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Eighty-three-year-old Marylean Tezeno is pictured above as she sits on the front porch of her home on a humid Wednesday afternoon in mid-July. She worked for a long time in the lunch room at Sacred Heart for the students and is teaching her eight-year-old great-granddaughter, Ta’kyara, how to cook using the family recipes. (Gazette photo by Nancy Duplechain)

A cornered perspective

Marylean Tezeno reflects back on time spent serving others in Ville Platte

On an incredibly humid July afternoon, Marylean Tezeno sat on her front porch, watching the comings-and-goings of her little corner of Ville Platte. The Evangeline Parish School Board meeting had just let out across the street. She had a welcoming smile, eager to share her life with a listening ear.
Marylean worked as a cook at Sacred Heart for 26 years, retiring in 1998. She cooked for elementary and high school and walked to work every day. Her mother and father worked for Monsignor J. M. Bourgeois. Her mother, Emily Lewis Tezeno, worked as a cook for the priest. Her father, Levie Tezeno, took care of the cemetery, but had an early retirement due to heat strokes. When her mother worked, Marylean would help her. One day Dr. Arthur Vidrine, who had a hospital across from Sacred Heart, hired her as a babysitter. Marylean babysat Dr. Vidrine’s two grandchildren, and would accompany the doctor on trips to New Orleans. She wound up working for him for ten years.
She learned some wisdom from Dr. Vidrine. She said, back in those days, they did not have an air conditioner or fan. One day the doctor tapped her on the shoulder and said, “‘Marylean, you see how you’re sweating? Sweat and crying is healthy, but the one who doesn’t sweat or cry is not healthy.’ So I go outside and I’m good. Sweat doesn’t bother me anymore.”
After working for the doctor, Marylean started working at Sacred Heart School. Every day for twenty-six years Tezeno walked from her house to the Catholic school. She lived next to Ville Platte High, and still lives there today. She would leave at 5:15 a.m. until the Diocese of Lafayette took over and told them they didn’t need to start work until 7:00 a.m., then she would leave at 6:00 a.m. Elementary school was first, and then she or one of the other cafeteria workers would go feed the high school kids. Work was over by 2:00 or 3:00 p.m. Harry Pitre, a parishioner of Sacred Heart, would walk to mass every morning. He would meet up with Marylean on Main Street and walk her to work.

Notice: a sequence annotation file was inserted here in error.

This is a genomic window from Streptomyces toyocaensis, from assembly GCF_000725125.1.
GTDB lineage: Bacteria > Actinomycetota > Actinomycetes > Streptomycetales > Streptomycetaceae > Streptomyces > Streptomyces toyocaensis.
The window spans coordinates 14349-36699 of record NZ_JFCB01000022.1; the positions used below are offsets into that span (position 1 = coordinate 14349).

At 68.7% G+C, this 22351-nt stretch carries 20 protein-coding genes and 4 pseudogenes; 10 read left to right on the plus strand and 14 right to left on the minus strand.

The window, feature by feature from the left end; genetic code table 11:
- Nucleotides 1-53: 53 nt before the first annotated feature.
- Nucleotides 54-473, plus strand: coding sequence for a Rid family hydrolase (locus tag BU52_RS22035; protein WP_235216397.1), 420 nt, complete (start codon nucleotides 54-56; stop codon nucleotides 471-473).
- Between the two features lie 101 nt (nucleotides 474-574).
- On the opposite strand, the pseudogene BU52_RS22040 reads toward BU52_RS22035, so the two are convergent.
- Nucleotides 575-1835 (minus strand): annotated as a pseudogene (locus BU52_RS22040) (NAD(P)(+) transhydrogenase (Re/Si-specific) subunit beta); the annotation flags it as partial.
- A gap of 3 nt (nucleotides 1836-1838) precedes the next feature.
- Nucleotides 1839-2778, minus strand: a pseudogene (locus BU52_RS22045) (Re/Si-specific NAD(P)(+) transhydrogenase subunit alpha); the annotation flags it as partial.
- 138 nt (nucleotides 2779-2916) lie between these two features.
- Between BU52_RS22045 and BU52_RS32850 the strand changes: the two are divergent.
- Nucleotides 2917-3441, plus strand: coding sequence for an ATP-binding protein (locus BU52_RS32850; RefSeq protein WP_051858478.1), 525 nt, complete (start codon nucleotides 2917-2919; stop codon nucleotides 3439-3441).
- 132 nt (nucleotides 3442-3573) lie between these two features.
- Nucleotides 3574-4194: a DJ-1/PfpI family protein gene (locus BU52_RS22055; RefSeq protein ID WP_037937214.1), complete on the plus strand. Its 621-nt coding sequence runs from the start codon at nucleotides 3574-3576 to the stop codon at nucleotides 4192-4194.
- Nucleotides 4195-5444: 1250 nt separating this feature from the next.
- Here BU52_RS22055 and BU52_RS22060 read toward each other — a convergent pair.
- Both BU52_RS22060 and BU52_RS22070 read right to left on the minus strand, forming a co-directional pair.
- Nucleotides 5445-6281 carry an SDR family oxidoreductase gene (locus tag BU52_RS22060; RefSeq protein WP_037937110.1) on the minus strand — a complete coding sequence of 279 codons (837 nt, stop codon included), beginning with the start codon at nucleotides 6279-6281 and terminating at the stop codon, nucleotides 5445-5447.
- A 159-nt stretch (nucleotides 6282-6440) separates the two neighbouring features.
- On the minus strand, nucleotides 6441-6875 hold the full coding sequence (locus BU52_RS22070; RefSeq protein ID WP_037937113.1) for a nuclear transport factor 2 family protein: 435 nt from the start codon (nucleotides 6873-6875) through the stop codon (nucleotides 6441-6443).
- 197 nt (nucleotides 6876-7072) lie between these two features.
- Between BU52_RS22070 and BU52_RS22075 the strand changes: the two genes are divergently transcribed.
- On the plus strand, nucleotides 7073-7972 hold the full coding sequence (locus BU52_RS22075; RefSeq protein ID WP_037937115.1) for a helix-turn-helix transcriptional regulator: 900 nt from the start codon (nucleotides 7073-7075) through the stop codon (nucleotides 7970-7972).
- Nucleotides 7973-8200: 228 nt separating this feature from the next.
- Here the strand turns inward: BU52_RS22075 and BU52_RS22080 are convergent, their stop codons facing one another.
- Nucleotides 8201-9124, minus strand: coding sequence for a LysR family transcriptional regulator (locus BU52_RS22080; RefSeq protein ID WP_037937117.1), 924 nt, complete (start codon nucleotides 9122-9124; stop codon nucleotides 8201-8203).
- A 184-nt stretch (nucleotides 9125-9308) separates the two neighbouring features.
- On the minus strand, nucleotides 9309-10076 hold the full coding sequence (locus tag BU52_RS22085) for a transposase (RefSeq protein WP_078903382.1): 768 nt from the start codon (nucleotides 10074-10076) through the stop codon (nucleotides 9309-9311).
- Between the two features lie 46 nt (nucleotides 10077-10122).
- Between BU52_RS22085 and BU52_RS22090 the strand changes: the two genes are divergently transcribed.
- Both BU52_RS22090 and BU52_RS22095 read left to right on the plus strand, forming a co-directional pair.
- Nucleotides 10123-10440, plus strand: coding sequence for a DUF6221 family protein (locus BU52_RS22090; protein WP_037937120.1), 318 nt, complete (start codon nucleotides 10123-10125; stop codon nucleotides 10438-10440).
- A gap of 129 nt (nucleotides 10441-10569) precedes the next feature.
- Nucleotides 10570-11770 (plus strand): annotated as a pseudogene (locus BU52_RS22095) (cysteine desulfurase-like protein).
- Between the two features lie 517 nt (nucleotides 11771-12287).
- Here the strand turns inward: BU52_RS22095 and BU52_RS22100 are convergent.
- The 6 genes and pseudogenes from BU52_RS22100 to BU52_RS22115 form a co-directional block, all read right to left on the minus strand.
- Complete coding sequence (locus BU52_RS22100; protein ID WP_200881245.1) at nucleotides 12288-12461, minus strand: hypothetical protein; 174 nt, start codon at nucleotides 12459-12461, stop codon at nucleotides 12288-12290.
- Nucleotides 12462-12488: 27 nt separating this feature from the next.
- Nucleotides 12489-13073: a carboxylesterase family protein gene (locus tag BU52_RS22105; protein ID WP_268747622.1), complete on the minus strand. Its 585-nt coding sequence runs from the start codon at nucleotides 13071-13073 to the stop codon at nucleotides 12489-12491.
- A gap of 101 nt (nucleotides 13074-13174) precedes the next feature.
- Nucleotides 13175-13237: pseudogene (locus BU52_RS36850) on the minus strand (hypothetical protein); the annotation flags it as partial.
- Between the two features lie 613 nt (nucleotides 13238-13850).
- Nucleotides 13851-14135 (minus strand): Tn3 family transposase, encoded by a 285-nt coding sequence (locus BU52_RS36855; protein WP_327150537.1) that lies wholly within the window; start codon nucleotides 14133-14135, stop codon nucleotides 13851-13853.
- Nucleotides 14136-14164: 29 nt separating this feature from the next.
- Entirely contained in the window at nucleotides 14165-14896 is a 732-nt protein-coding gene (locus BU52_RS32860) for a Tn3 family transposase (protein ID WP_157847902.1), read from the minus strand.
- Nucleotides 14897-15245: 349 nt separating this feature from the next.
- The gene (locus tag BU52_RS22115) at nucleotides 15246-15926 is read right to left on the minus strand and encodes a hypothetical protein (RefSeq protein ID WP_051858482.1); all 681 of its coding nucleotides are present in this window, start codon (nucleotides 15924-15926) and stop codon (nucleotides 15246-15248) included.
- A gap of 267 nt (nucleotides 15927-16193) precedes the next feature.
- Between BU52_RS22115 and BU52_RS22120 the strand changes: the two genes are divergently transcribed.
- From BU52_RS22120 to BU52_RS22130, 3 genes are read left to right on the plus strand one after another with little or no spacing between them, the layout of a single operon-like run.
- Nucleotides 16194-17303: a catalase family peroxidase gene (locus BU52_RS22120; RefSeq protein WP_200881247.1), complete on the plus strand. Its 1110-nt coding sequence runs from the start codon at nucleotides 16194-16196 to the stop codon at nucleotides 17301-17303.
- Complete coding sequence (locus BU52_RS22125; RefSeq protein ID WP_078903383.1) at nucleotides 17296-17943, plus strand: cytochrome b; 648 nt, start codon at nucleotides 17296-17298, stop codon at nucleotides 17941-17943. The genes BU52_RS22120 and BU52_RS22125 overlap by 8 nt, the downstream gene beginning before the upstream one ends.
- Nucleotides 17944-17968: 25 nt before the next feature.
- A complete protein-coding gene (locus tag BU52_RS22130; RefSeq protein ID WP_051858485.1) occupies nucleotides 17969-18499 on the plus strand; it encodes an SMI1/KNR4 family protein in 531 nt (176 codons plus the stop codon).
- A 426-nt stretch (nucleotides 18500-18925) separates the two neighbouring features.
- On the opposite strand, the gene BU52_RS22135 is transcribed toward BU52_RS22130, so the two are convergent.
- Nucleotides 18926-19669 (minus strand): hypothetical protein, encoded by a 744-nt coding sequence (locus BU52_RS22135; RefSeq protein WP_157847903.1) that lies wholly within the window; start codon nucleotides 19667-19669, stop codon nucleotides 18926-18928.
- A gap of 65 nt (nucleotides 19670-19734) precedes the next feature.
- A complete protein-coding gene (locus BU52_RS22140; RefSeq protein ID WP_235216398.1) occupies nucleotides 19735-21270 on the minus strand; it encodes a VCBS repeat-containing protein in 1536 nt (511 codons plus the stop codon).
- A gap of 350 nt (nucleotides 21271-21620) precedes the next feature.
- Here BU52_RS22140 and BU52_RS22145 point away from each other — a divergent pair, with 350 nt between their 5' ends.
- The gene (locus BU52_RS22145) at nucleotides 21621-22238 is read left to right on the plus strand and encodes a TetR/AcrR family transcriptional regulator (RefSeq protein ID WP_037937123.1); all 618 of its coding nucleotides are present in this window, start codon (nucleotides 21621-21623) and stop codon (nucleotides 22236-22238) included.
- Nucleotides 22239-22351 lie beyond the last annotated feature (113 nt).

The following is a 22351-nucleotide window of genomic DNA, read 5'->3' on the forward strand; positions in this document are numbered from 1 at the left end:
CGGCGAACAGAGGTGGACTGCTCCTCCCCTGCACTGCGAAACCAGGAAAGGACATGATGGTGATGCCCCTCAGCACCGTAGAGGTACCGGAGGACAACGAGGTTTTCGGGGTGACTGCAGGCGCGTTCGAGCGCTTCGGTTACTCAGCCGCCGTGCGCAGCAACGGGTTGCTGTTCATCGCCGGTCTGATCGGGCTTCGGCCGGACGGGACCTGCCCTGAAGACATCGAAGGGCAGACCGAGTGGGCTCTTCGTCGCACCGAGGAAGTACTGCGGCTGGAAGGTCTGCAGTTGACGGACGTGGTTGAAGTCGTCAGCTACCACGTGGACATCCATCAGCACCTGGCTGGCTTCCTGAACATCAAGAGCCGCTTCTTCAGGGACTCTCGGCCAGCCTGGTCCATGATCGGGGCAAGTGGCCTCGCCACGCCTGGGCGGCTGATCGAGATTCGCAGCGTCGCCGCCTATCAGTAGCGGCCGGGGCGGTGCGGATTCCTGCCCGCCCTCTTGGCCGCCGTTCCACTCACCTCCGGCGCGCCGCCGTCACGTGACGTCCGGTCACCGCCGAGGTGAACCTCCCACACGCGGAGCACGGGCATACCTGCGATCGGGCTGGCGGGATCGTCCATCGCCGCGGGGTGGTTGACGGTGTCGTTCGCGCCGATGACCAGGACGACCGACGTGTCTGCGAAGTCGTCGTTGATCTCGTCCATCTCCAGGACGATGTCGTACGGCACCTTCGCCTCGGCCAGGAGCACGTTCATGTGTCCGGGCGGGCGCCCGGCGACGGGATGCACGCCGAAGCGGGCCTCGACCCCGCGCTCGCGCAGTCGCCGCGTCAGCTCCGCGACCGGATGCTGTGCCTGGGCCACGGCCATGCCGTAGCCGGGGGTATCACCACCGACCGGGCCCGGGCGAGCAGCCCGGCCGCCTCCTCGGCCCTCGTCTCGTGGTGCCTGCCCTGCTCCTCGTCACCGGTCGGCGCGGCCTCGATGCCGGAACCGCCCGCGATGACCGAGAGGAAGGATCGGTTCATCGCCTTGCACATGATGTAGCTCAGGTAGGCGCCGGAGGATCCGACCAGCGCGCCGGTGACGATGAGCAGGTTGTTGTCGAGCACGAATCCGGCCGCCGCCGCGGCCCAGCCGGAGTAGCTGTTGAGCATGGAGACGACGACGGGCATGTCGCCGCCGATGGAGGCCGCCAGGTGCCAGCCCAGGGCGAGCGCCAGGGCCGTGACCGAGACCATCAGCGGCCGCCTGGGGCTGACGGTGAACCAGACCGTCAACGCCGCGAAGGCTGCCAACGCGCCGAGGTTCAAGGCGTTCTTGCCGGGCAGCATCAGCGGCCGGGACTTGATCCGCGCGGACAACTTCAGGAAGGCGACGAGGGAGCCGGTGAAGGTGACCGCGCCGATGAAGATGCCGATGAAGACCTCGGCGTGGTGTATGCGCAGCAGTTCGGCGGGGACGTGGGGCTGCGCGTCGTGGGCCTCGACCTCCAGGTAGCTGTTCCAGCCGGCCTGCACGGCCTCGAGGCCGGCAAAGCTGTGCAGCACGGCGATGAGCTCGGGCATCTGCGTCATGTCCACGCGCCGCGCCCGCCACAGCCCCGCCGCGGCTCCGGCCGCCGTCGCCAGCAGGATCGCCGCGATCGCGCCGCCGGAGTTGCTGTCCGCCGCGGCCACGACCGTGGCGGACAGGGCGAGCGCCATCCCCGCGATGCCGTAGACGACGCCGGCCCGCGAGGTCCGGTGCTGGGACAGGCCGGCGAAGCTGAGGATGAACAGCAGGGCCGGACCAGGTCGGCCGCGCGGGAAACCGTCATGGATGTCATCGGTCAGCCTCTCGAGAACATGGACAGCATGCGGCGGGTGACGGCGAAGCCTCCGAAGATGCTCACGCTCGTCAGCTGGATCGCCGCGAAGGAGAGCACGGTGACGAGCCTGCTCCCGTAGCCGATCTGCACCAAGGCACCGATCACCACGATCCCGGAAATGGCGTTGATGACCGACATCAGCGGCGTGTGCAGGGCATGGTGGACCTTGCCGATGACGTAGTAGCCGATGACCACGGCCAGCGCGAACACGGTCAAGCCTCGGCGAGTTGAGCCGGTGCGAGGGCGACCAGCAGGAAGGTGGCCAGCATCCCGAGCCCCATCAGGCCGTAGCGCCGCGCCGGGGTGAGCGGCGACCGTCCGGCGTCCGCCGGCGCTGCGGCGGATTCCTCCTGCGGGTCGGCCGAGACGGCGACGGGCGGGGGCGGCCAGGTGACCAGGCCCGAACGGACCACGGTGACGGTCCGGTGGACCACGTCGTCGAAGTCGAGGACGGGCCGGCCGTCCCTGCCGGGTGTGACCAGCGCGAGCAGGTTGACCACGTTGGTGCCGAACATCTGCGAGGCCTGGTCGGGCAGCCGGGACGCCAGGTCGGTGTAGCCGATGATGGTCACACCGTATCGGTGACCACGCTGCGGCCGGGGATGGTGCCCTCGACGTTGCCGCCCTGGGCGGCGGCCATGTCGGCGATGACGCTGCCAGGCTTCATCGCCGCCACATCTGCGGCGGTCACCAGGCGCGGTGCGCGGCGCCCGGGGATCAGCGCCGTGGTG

Marylean said they learned what meals to cook based on the Diocese of Lafayette. “Sometimes we’d make stew, gumbo, soup, and we’d cook just about anything on the list. And we never had any problems.” She said she enjoyed her time at Sacred Heart. “It was always some fresh food we’d fix,” she said. “I was brought up in the country. I knew how to fix beans and corn. I knew how to do all of that.”
Marylean raised ten children (five boys and five girls). One of her children’s classmates was a struggling 12-year-old girl. When she saw the way the girl was being treated, she took her in and raised her as one of her own. When she brought this girl into her life, she had said, “Through the grace and mercy of God, I’m going to do my best. And I took her in at age 12 years old until she was 18, and I never had any problems. She doesn’t call me ‘Miss Mary,’ she calls me ‘Mama.’” Marylean said she attended a school function for one of her children, and the girl introduced her as her mother. The teacher told the girl, “Your mama is in the graveyard.” The girl said, “Yes, ma’am, my birth mama is in the graveyard, but the one who got me where I am today--this is my mama.”
Marylean’s eight-year-old great-granddaughter, Ta’kyara, watches her in the kitchen and is learning to be a good cook. Ta’kyara said she wants to be an astronaut some day.
Nearly every day Marylean sits outside and watches the world go by. She takes pride in her home and works hard to keep it looking nice, even with a bad hip. “I’m 83-years-old, and I still do my own yard,” she said. “My daddy always told me, ‘Baby, as you get older your body’s going to change. You’re going to have pain.’ I know now what he’s talking about. As I got older, I could feel my body changing, but I say that’s God’s will, so I still do my own yard.”

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